With another successful #GivingTuesday behind us, the holiday fundraising season is officially here. And as the nation's 1.5 million non-profits launch their end-of-year campaigns, there's reason to celebrate. Recently published figures show that 2014 giving was up 5.1% (inflation adjusted) and is on-trend to grow even more in 2015.
According to the November release of the World Giving Index, the US is again the "most generous country in the developed world," with $358.38 billion donated to charity, more then 90% of it by private individuals.
But growing nonprofit income may not be the full picture. According to the same index, while total giving is up, the number of individuals making those gifts is down by a striking 5%.
Fewer people are donating more money to charity, a shift that mirrors the growing income gap in the United States.
For established nonprofits with strong donor bases, increased giving is a reason to celebrate. But a shrinking donor pool is putting real pressure on start-up nonprofits struggling to build a donor base from an increasingly concentrated body of already-committed philanthropists.
If this trend continues, donor-driven charity (fondly referred to as the 'cross your fingers' model) may no longer be a viable option for new nonprofits.
So what's the alternative? Short answer: there are many. And choosing the right revenue model might be one of the most complex and crucial decisions new nonprofits have to make.
So I called Matthew Manos, social impact expert and the brain behind Models of Impact, a 'strategic business design toolkit' that helps founders and their organizations design disruptive revenue models in the social sector.
Matt spends his time helping both for-profits and nonprofits harness things like volunteerism, commerce and crowd-funding to enhance or replace traditional giving models. I asked him to share three of his favorite non-profits innovating on the traditional giving model.
1. 826LA - the Retail Commerce Model
"826LA is an education non-profit that provides students free, one-on-one tutoring and writing help. But you could also call 826LA a retail concept. The nonprofit powers its work with a storefront - the Time Travel Mart - which sells unique novelty items like 'parts for your time machine.' This model does three things at once: it provides a space for 826's work, raises funds to support its programming, and introduces curious shoppers to it's mission and vision."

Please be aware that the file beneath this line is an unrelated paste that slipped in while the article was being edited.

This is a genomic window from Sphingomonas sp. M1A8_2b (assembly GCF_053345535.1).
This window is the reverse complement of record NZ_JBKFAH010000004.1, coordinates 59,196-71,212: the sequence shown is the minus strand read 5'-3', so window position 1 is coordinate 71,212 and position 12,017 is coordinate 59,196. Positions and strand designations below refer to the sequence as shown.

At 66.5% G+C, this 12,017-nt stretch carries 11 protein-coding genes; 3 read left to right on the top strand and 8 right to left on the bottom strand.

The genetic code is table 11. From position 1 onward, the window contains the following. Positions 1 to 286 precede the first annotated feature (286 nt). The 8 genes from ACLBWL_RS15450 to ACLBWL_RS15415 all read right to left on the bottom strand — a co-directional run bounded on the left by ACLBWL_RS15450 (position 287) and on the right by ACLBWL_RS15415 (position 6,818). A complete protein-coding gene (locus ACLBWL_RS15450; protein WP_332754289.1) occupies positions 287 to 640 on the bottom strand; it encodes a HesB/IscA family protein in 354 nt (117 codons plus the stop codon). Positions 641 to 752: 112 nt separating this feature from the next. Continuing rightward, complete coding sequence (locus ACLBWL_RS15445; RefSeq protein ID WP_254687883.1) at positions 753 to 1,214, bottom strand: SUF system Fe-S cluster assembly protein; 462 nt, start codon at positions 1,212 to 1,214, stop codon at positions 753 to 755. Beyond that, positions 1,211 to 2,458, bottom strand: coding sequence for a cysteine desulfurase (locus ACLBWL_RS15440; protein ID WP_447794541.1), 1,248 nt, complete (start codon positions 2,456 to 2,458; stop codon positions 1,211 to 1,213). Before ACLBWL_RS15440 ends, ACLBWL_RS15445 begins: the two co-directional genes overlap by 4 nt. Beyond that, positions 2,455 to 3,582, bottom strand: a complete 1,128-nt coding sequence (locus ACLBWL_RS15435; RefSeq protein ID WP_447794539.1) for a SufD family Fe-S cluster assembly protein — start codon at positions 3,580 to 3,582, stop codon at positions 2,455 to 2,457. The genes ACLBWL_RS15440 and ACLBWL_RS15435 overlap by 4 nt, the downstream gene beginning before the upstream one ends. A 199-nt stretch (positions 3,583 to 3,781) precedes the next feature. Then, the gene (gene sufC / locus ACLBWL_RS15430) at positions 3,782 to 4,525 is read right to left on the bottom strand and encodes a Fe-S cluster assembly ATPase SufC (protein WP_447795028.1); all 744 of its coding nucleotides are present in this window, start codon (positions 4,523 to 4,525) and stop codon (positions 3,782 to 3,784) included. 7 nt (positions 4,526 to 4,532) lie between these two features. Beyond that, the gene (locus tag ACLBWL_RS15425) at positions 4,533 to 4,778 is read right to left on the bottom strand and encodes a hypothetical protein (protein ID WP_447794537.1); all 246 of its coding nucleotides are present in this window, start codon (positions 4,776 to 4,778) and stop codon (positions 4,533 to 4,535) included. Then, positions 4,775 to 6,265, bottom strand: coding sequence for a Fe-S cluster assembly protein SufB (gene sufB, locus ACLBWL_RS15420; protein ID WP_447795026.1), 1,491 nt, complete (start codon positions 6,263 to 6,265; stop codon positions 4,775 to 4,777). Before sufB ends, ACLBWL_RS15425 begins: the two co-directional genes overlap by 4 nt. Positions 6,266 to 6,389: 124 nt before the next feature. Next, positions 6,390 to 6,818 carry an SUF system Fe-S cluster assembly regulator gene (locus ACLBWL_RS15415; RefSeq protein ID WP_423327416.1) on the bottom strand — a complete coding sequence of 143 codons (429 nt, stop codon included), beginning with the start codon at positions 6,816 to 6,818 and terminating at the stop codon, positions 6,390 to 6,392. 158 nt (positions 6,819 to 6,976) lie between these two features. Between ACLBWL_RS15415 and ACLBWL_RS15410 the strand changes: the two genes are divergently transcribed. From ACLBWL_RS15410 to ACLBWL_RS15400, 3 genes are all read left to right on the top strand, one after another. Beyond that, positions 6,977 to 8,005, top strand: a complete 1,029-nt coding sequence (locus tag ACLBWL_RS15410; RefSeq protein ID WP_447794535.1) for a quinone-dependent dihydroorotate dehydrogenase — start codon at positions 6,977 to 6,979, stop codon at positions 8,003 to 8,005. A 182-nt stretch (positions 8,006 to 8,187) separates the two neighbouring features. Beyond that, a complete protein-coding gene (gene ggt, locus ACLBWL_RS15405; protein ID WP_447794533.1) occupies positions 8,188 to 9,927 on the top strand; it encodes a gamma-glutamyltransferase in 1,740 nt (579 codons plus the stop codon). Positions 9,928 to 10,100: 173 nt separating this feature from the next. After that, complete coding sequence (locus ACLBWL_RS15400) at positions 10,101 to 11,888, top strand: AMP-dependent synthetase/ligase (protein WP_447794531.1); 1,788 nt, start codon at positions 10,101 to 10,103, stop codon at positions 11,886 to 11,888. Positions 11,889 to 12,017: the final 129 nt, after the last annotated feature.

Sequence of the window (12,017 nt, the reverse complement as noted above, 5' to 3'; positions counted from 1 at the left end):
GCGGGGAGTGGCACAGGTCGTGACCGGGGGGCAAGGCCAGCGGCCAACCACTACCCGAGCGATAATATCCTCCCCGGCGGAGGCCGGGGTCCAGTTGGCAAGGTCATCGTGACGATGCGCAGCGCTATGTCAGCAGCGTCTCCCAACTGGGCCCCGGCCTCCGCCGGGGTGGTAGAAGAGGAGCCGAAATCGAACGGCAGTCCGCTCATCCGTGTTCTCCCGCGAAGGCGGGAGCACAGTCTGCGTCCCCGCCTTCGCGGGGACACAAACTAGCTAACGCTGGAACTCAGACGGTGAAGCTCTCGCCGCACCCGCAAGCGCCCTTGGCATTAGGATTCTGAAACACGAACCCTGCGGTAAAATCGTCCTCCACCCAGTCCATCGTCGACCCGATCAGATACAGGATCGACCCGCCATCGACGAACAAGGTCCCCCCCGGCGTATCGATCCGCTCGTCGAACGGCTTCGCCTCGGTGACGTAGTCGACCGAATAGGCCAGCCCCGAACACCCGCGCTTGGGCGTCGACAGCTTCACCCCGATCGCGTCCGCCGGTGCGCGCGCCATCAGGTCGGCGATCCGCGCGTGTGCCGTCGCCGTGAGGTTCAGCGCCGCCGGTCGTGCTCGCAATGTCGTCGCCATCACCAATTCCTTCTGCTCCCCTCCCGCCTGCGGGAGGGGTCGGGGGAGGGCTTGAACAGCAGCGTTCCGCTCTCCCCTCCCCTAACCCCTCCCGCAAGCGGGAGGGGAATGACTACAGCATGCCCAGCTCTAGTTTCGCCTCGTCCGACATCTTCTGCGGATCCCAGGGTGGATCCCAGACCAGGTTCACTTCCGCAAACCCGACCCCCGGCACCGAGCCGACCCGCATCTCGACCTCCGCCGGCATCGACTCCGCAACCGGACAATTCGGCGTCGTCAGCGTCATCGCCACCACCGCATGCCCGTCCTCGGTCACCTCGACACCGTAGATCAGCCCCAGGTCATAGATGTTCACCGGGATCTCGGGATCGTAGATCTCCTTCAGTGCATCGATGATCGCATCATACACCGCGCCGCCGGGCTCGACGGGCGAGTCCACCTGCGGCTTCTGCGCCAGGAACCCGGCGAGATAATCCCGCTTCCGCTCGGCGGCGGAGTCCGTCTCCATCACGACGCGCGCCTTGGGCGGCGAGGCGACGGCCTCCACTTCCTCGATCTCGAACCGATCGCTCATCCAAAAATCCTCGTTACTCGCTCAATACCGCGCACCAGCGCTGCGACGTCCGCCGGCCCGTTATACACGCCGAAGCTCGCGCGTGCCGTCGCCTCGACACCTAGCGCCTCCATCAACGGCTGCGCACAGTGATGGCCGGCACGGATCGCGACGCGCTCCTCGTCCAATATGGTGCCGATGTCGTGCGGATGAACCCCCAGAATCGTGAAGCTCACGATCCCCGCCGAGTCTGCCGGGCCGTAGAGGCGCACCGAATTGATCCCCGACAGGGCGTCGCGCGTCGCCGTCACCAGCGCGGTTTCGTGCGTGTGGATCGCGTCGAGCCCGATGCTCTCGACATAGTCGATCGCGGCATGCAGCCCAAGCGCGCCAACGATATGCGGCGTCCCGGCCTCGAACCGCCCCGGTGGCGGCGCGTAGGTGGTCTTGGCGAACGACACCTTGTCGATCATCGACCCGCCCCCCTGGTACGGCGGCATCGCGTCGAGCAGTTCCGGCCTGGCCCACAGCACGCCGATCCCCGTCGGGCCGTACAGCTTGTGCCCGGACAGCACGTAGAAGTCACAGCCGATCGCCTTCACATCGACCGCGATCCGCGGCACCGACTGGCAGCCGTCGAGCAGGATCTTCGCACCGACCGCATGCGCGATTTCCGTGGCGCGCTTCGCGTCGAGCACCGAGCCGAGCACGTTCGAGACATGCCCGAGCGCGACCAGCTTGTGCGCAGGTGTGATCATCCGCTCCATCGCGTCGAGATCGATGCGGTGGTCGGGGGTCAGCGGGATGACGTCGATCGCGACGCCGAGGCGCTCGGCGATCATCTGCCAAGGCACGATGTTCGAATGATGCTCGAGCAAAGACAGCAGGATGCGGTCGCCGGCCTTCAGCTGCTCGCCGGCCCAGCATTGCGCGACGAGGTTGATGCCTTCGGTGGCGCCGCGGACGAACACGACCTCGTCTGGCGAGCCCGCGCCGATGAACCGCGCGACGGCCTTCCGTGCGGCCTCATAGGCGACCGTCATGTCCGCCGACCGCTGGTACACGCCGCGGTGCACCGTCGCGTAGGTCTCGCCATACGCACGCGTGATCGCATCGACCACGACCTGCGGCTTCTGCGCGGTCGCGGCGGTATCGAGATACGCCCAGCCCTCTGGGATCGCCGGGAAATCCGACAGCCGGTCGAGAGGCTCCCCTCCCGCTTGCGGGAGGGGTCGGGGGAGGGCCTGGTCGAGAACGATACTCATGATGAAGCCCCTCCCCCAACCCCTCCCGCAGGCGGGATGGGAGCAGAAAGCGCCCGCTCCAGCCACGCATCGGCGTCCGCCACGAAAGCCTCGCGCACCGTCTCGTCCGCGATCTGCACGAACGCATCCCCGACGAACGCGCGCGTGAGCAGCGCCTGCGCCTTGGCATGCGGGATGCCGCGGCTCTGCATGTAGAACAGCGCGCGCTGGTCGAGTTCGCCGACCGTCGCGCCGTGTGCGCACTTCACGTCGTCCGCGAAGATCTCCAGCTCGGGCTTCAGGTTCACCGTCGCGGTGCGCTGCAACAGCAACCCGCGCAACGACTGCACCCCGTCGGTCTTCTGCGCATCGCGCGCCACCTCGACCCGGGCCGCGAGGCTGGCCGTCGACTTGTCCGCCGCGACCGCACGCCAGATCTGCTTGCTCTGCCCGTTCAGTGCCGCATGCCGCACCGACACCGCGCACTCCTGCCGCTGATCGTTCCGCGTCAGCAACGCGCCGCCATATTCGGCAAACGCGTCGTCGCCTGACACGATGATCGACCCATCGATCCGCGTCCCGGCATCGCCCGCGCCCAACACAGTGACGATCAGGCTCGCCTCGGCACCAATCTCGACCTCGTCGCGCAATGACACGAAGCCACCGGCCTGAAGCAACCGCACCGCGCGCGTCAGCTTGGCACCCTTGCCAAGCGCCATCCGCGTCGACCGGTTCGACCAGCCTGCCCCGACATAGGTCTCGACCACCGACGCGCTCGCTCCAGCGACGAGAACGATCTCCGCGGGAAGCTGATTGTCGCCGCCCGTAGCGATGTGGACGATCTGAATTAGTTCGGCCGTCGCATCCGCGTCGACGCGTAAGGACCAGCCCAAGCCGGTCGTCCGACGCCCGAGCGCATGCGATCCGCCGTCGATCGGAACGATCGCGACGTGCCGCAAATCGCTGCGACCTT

2. Hydro.us - the Product for Benefit Model
"The Hydrous is a San Francisco based technology nonprofit that 3D maps and prints the world's great coral reefs. Hydrous was founded with grant support from tech powerhouse Autodesk, but when funding ran out they began offering spots on their mapping expeditions to people interested in non-traditional (and impactful) trips abroad. Now Hydrous' citizen/scientists underwrite expedition costs while volunteering their time to capture the images that power their work."
3. SHE - the Jobs for Developing Countries Model
"Sustainable Health Enterprises (SHE for short) is a celebrated nonprofit working to de-stigmatize menstrual health and expand access to feminine hygiene products in Africa. The company establishes small-scale local businesses in Rwanda that manufacture and distribute affordable menstrual pads made from banana pulp, an ultra absorbent local fiber. By doing so, SHE can afford to fund education programs that promote health and hygiene, becoming an engine for both local economic growth and female empowerment."
Matt Manos warned me that there are no right or wrong answers when innovating a nonprofit business model. In fact, several of the models above are more fluid than they seem. 826LA doesn't rely solely on the Time Travel Mart for its income. The organization still organizes community dinners, donor drives and themed 'danceathons' throughout the year.
Business model innovation isn't just limited to nonprofits, either. Manos has used Models of Impact to coach big companies like Mattel and EA through major supply chain and CSR decisions. Corporations are increasingly turning to innovative commerce models like "give half" or "one for one" to double their impact.
Perhaps the shrinking number of U.S. donors isn't a problem as much as it is an opportunity... to re-imagine just how integrated and far-reaching our impact can be.
You can download a pay-what-you-want toolkit to help you plan your own Model of Impact here.